Stranger Things has inspired a lot of 80s-themed thoughts to rattle around my brain lately. I’ve posted recently about the crippling nature of nostalgia, which the show feeds into (and this explains why it’s such a sensation, I think — we always want to get back what is gone, what we can never have again, and this show makes it possible to hide your phone in a drawer, turn off the lights, and literally pretend it’s the 80s again) and how people online defend 70s and 80s parenting (letting your kids come home when the streetlights come on, etc).

With this in mind, I decided to ask my mom, Jan, about parenting in the 80s when I was a kid (I was born in ’83 and my brother in ’88). I was curious how much has really changed, because the perception is that child-rearing has gone through a serious, fundamental shift. Indeed, looking back at the 80s with shows like Stranger Things feels like being transported into another world entirely, one without the internet, ISIS, and the Kardashians.

My mother’s comments to my various questions about parenting in the 80s and being a working mom back then are below:

 I don’t think there is a big difference in raising a toddler between now and 30 years ago. Some of the gadgets are different and the car seats are more sophisticated. I guess we were more concerned about killing germs then, introduction of solids foods was more scripted then as well. We didn’t have smart phones or the Internet of course but we tried to restrict screen time then too (TV).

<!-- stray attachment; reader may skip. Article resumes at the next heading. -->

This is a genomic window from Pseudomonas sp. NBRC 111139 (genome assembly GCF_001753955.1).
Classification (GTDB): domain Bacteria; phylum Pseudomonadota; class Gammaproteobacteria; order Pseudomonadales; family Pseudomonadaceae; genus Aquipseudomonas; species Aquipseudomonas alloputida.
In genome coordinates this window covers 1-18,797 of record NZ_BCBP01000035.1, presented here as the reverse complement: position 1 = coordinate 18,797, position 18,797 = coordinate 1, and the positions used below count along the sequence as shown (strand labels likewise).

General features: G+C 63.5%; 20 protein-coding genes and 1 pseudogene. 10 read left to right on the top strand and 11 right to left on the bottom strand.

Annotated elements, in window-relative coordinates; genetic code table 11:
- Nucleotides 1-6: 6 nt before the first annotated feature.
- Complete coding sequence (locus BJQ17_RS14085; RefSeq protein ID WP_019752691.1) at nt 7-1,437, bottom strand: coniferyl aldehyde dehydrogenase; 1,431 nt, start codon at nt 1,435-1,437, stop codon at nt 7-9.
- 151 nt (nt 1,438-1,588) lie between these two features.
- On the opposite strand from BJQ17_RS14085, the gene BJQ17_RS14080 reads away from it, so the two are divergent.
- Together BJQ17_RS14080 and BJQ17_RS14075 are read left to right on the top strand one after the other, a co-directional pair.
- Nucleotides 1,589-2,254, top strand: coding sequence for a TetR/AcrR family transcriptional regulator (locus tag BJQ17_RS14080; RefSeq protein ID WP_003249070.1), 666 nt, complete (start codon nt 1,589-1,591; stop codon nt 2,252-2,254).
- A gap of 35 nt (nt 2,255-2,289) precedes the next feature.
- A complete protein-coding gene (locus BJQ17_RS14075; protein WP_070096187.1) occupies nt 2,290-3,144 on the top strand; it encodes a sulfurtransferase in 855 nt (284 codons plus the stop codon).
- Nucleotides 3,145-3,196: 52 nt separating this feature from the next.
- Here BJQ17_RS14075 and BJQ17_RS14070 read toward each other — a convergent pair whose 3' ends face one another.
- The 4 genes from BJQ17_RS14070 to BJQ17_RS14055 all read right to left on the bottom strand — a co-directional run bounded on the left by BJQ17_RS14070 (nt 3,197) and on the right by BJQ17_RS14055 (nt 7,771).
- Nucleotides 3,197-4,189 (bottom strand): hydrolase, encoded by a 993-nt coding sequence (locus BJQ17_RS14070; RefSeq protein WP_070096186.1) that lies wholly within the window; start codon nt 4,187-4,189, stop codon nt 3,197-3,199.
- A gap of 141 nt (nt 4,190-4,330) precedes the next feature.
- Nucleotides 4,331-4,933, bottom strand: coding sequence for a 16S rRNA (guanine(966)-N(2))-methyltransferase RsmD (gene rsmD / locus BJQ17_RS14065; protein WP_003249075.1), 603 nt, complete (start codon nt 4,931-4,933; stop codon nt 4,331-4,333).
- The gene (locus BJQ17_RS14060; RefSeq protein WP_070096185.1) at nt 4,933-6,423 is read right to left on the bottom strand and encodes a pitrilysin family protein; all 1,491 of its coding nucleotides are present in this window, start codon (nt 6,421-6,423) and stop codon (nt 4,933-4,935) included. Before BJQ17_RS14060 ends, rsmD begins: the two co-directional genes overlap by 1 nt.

I relied very much on the regular appointments with [Amelia’s pediatrician] Dr Anderson for parenting advice. He would warn me of the safety and health issues associated with [Amelia’s] age at the time of the appointment. As [my granddaughter] Alyssa gets older, the differences in parenting of then and now might be greater, for instance, when to give her a phone, how to monitor Internet use and social media safety.

Another difference is the more frequent testing at school, safety concerns about letting kids play outside and walk places alone. It seems like there was pressure TO helicopter and provide lots of extracurricular activities back then and now people are seeing the advantage of independent play and self direction of kids.

[Some of the best advice I’ve received about parenting is] the importance of working on your marriage, spending time with your spouse… Also, that you are the parent to your child, not their friend or partner. And, the importance of family meals and time together every day.

Moms should know that they may not always be appreciated for their efforts. Women are basically expected to be superheroes. Working moms are usually working with other moms and should respect and admire the effort of their coworkers. Most of you have put a full day of work in before setting foot in work. I was lucky to work in education where parenting is valued. One really tough thing that got better was initially when I had to miss work to care for a sick kid, I had to lie and say I was sick. Later it was changed to family illness days which were so valuable to me.

Thanks very much to my mom for her insightful comments! I would also like to wish her and my dad a very happy 40th anniversary!!!